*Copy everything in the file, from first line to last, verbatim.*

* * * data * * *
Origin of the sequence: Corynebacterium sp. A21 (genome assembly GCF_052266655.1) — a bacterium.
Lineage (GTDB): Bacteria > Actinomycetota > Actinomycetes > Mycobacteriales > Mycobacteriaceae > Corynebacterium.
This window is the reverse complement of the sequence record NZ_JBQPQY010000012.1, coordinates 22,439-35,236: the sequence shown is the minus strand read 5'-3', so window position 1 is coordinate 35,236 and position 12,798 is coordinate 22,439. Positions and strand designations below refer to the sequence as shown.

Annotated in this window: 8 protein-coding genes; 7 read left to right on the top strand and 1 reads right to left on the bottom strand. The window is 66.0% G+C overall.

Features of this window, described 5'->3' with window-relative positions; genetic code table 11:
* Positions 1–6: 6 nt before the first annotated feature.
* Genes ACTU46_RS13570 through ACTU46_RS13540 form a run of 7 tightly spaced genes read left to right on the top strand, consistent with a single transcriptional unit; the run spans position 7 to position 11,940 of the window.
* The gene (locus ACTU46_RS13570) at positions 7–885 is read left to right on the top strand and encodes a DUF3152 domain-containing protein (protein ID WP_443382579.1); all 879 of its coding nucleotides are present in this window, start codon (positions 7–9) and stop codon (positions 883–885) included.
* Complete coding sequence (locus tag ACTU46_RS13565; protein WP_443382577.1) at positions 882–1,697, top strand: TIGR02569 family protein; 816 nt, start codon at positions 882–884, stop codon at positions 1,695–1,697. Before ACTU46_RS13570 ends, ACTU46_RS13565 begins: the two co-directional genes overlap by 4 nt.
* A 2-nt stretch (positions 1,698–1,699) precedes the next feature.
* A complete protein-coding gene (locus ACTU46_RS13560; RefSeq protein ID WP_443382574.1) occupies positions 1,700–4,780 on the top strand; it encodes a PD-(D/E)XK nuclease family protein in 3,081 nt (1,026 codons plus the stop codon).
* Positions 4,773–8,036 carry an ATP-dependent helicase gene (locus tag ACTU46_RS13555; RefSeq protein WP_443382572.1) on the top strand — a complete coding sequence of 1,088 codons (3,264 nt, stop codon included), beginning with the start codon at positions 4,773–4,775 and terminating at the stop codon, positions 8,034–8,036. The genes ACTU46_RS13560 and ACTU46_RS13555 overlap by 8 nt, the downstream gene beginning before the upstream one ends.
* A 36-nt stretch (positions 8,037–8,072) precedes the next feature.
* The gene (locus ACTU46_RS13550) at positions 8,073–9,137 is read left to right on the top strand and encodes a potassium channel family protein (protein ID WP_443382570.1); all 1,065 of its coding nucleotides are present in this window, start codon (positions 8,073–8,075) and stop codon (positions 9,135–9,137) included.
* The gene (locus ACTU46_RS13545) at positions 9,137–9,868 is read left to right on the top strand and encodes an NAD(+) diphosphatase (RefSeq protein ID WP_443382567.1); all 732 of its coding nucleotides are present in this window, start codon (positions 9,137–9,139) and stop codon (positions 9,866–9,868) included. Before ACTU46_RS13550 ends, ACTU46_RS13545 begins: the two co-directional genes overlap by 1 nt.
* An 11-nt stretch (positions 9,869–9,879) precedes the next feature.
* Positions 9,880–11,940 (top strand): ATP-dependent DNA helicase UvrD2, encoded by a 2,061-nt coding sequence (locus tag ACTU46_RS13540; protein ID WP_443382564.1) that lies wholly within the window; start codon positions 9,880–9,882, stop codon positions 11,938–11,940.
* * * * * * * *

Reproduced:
Origin of the sequence: Corynebacterium sp. A21 (genome assembly GCF_052266655.1) — a bacterium.
Lineage (GTDB): Bacteria > Actinomycetota > Actinomycetes > Mycobacteriales > Mycobacteriaceae > Corynebacterium.
This window is the reverse complement of the sequence record NZ_JBQPQY010000012.1, coordinates 22,439-35,236: the sequence shown is the minus strand read 5'-3', so window position 1 is coordinate 35,236 and position 12,798 is coordinate 22,439. Positions and strand designations below refer to the sequence as shown.

Annotated in this window: 8 protein-coding genes; 7 read left to right on the top strand and 1 reads right to left on the bottom strand. The window is 66.0% G+C overall.

Features of this window, described 5'->3' with window-relative positions; genetic code table 11:
* Positions 1–6: 6 nt before the first annotated feature.
* Genes ACTU46_RS13570 through ACTU46_RS13540 form a run of 7 tightly spaced genes read left to right on the top strand, consistent with a single transcriptional unit; the run spans position 7 to position 11,940 of the window.
* The gene (locus ACTU46_RS13570) at positions 7–885 is read left to right on the top strand and encodes a DUF3152 domain-containing protein (protein ID WP_443382579.1); all 879 of its coding nucleotides are present in this window, start codon (positions 7–9) and stop codon (positions 883–885) included.
* Complete coding sequence (locus tag ACTU46_RS13565; protein WP_443382577.1) at positions 882–1,697, top strand: TIGR02569 family protein; 816 nt, start codon at positions 882–884, stop codon at positions 1,695–1,697. Before ACTU46_RS13570 ends, ACTU46_RS13565 begins: the two co-directional genes overlap by 4 nt.
* A 2-nt stretch (positions 1,698–1,699) precedes the next feature.
* A complete protein-coding gene (locus ACTU46_RS13560; RefSeq protein ID WP_443382574.1) occupies positions 1,700–4,780 on the top strand; it encodes a PD-(D/E)XK nuclease family protein in 3,081 nt (1,026 codons plus the stop codon).
* Positions 4,773–8,036 carry an ATP-dependent helicase gene (locus tag ACTU46_RS13555; RefSeq protein WP_443382572.1) on the top strand — a complete coding sequence of 1,088 codons (3,264 nt, stop codon included), beginning with the start codon at positions 4,773–4,775 and terminating at the stop codon, positions 8,034–8,036. The genes ACTU46_RS13560 and ACTU46_RS13555 overlap by 8 nt, the downstream gene beginning before the upstream one ends.
* A 36-nt stretch (positions 8,037–8,072) precedes the next feature.
* The gene (locus ACTU46_RS13550) at positions 8,073–9,137 is read left to right on the top strand and encodes a potassium channel family protein (protein ID WP_443382570.1); all 1,065 of its coding nucleotides are present in this window, start codon (positions 8,073–8,075) and stop codon (positions 9,135–9,137) included.
* The gene (locus ACTU46_RS13545) at positions 9,137–9,868 is read left to right on the top strand and encodes an NAD(+) diphosphatase (RefSeq protein ID WP_443382567.1); all 732 of its coding nucleotides are present in this window, start codon (positions 9,137–9,139) and stop codon (positions 9,866–9,868) included. Before ACTU46_RS13550 ends, ACTU46_RS13545 begins: the two co-directional genes overlap by 1 nt.
* An 11-nt stretch (positions 9,869–9,879) precedes the next feature.
* Positions 9,880–11,940 (top strand): ATP-dependent DNA helicase UvrD2, encoded by a 2,061-nt coding sequence (locus tag ACTU46_RS13540; protein ID WP_443382564.1) that lies wholly within the window; start codon positions 9,880–9,882, stop codon positions 11,938–11,940.